How does the nuclear industry get by with continuing to operate these nuclear reactors? The Doel Nuclear Reactors endanger the Antwerp diamond district with an annual turnover of 54 billion dollars, direct employment of 8,000 people and indirect employment of 16,000 , as well one of Europe’s most important ports (Antwerp), worth about 19 billion euros per year, and a major area employer.  While Doel’s operator, Electrabel, is a major investor in the port, they aren’t the only player, and a nuclear accident at Doel could have a major impact on Europe’s economy, from the vantage of impacts on port operations alone. Are people really this stupid? It’s amazing!
A nuclear accident at one of several nuclear reactors along the Mississippi River could shut down Mississippi River traffic, and south Louisiana ports, which are vital to the US economy.
Old nuclear reactors endanger Switzerland’s banking center, Zurich. The UK government is going to let a Chinese state owned company build nuclear reactors near the City of London banking center. A nuclear accident at the old Indian Point Nuclear power station 25 miles north of New York would destroy Wall Street and the New York banking sector. There is also the huge and valuable Port of New York and New Jersey.  Many will not shed one tear over loss of the banking sector, diamonds, or Wall Street, but how is the nuclear industry getting by with this?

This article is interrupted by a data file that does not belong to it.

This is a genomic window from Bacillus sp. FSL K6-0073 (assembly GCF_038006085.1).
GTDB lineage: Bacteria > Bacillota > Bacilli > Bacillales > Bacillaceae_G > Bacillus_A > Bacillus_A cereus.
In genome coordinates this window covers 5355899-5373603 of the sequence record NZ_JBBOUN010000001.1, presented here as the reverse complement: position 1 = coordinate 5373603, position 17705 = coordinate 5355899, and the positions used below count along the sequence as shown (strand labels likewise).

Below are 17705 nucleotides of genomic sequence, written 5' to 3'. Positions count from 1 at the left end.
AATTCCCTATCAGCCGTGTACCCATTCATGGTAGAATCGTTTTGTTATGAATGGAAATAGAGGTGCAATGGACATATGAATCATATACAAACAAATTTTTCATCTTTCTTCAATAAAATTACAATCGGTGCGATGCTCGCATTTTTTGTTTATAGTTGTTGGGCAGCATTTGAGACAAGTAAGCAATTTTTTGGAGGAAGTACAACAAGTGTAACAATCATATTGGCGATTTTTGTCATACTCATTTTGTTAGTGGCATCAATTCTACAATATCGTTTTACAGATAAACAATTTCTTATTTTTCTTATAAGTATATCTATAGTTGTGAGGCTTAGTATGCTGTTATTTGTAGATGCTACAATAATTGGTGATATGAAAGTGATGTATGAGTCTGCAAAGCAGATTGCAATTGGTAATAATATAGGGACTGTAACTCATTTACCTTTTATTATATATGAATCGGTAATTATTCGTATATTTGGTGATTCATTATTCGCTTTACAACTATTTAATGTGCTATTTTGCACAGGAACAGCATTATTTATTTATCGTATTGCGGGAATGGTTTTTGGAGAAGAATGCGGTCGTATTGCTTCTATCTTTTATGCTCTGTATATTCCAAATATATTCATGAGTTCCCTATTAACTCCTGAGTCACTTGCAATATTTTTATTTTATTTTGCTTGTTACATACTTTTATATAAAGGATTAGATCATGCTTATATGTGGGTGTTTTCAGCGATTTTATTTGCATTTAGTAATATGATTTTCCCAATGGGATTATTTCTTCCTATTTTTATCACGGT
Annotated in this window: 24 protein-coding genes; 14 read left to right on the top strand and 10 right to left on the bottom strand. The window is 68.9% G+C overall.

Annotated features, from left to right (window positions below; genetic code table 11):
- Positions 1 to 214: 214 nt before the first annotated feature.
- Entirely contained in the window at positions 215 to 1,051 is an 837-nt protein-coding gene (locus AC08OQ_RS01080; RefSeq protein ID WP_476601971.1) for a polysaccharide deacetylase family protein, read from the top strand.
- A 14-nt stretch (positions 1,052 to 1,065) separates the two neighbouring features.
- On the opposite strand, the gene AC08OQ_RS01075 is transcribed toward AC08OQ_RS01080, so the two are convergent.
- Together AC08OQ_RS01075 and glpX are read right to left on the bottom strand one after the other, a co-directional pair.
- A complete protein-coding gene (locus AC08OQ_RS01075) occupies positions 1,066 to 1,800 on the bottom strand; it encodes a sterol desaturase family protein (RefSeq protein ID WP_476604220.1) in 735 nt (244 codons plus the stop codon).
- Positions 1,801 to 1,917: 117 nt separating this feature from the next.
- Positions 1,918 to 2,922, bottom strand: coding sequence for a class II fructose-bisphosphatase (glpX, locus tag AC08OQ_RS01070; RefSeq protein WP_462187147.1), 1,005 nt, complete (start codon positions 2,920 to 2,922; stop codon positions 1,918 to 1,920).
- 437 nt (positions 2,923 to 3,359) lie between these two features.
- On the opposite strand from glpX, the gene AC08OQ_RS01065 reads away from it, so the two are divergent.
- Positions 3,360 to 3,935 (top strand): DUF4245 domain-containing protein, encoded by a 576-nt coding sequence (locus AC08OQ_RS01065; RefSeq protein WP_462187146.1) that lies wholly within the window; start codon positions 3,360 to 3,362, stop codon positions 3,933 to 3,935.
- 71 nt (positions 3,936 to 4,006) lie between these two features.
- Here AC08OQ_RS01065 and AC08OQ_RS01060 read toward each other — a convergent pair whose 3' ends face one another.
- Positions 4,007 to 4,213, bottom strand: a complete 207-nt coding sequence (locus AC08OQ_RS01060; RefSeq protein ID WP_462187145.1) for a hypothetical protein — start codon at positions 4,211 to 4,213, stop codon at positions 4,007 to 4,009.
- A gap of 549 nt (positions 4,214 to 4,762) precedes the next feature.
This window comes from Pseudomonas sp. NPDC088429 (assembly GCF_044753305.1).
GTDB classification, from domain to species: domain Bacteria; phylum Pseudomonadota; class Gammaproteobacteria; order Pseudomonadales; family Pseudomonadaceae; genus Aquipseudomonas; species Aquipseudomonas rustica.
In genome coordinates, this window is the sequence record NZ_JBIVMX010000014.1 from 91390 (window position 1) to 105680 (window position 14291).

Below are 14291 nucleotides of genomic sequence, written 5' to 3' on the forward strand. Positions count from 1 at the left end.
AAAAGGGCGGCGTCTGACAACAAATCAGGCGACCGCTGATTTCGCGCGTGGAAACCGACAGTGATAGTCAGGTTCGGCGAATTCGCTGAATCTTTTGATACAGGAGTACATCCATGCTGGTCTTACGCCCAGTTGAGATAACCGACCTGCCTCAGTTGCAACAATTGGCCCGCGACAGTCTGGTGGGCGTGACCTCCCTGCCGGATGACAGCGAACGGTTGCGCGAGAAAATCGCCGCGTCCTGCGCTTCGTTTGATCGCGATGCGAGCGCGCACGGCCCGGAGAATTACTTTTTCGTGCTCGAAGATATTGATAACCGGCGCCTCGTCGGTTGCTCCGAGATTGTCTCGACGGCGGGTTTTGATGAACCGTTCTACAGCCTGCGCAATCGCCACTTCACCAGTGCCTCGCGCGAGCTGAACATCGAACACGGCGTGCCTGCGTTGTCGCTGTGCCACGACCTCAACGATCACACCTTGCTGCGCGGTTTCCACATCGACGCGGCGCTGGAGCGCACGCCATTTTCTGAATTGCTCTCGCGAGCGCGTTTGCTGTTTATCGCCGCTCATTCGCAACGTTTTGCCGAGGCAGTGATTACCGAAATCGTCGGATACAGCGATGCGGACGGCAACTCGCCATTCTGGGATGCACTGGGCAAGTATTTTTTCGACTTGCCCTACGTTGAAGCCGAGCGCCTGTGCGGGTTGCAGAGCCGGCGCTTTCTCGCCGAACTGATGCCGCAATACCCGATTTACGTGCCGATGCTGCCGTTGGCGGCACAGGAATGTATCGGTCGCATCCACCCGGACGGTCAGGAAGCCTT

The RTL  title calls the “incident” on Saturday night a “Détonation importante” and fire in the Doel 1 Nuclear Reactor. The Larousse dictionary says that a “Détonation” is a loud explosion. But, then there appears insistence on smallness – a fire and small explosion “petite explosion” occurred Saturday night. Now isn’t that so cute – it was just a little bitty, itsy bitsy, explosion and fire in the non-nuclear part of the reactor, which lasted 20 minutes. Apparently a transformer blew. While they say it is non-nuclear and no fuel in the reactor, pending life-extension upgrades for this ancient nuclear reactor, they fail to say where the spent fuel is located and what impacts there could be upon cooling of the spent fuel pool. 
Transformer fires are very serious, as explained by Power Magazine, which calls them “particularly fearsome” .
Subsequent to the Transformer fire at the Indian Point Nuclear Power Station, Dr. Bill Cocoran commented on the USNRC blog: “This isn’t a recent problem of aging transformers. Many relatively new transformers (like this one) have failed. INPO issued Significant Operating Experience Report SOER 02-3 “Large Power Transformer Reliability” in 2002, but the industry continues to have significant issues in 2015. I’m sure that you know that SOERs are rare because they deal with “significant” issues. This isn’t just a large power transformer issue. Many plants have had lower voltage transformers fail, resulting in a fire and declaration of an Alert. I’m not sure why EPRI hasn’t addressed this. This is not only embarrassing to the industry, this is a safety concern since an Unplanned Scram or loss of a safety bus challenges safety systems.“ (Emphasis added).